If Miliband asked himself the British version of the LBJ Question - What the hell`s the point of being Labour Prime Minister? would his answer take a moderate tone, with the emphasis on "tinkering with" rather than "transforming" our society? If education is anything by which to judge, I fear the answer is obvious.
Opposition to Gove`s unnecessary assessment changes has been feeble, and the response from the new, privately-educated spokesperson to the structural education reforms is unlikely to raise staffroom morale. Neither, unfortunately, will Hunt`s support for Performance Related Pay, which, as the teachers` unions repeatedly insist, is unsuitable for schools; similarly,renewing teaching licences is not required, whilst support for the employment of qualified staff, albeit sensible, seems to be the only "carrot" labour has for state educationalists. Hunt is, as a result of the E-Act shambles, being more vocal about Ofsted needing to be "allowed to inspect the management of academy chains", but a more robust response is required to this chaos in the DfE`s schools policy.
When academy chains, or individual sponsors, are seen to be failing to supply adequate education in the schools for which they are responsible, those schools should be returned immediately to the auspices of the local authority, not left in limbo until an "alternative academy sponsor", with, at best, somewhat dubious motives, can be found.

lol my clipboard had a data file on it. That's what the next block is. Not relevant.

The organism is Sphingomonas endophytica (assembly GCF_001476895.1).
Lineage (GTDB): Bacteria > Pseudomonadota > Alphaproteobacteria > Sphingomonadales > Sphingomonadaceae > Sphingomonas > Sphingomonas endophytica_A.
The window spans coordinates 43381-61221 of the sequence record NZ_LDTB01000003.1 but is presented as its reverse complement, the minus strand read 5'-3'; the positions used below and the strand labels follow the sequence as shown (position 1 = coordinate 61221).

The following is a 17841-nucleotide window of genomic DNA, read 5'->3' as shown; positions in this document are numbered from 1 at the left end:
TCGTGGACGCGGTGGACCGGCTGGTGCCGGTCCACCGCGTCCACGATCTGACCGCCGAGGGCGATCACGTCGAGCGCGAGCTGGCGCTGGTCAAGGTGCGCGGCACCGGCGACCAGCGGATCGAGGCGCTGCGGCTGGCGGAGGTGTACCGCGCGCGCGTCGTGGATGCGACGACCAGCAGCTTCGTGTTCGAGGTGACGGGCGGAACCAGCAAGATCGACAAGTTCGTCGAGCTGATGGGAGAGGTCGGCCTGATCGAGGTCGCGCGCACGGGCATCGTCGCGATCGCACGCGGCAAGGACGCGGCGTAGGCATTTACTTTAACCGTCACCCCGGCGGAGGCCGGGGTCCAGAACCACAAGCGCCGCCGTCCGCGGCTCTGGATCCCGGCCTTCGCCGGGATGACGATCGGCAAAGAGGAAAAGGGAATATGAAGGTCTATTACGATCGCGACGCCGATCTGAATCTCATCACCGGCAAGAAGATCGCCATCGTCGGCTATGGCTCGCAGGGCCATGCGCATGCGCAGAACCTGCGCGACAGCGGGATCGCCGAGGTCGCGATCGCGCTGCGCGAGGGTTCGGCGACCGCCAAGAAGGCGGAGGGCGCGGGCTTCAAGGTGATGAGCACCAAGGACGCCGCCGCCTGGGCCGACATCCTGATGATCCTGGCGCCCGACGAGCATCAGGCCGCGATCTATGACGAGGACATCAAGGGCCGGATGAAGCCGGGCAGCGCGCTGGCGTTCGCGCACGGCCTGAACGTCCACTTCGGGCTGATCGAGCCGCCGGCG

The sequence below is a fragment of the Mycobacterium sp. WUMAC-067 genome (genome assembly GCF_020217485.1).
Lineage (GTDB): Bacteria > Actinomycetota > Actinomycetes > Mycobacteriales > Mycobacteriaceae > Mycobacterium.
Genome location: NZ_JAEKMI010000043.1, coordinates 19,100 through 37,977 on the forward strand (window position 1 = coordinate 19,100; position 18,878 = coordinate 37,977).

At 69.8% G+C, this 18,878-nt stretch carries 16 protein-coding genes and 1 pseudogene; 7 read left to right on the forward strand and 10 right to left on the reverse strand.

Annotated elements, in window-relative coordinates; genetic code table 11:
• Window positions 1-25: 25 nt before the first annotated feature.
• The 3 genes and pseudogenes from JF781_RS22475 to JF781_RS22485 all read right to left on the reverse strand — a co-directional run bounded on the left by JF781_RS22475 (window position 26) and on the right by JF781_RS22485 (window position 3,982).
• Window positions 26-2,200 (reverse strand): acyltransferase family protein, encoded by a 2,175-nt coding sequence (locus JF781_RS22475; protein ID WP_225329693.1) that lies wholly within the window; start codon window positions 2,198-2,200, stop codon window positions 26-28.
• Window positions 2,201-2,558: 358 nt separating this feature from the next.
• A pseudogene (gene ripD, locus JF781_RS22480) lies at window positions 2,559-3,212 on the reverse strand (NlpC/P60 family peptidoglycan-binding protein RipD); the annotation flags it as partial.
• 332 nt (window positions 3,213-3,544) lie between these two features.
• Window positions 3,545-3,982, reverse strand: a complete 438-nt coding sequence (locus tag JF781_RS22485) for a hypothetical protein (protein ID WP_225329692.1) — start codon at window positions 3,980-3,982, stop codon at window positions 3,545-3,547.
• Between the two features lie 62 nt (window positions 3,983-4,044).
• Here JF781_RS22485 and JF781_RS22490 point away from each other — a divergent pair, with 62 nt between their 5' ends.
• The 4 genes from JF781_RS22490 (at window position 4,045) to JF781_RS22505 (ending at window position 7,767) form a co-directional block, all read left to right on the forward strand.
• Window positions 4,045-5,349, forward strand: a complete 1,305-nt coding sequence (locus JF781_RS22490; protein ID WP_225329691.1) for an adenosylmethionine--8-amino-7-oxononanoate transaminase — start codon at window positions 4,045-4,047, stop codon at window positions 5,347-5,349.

Isn`t the point of being Labour Prime Minister that he can use the power at his disposal to reverse the misguided policies of previous administrations, and to enact the principles which he and his party hold dear? It`s not good enough to rely on the support of teachers because it will remove Gove, especially, as it seems, Goveism will stay!
When told by advisers that he had to be cautious about civil rights, LBJ said, "What the hell`s the point of the presidency?", and proceeded to initiate legislation. He knew it was his chance! Miliband will soon have a similar one.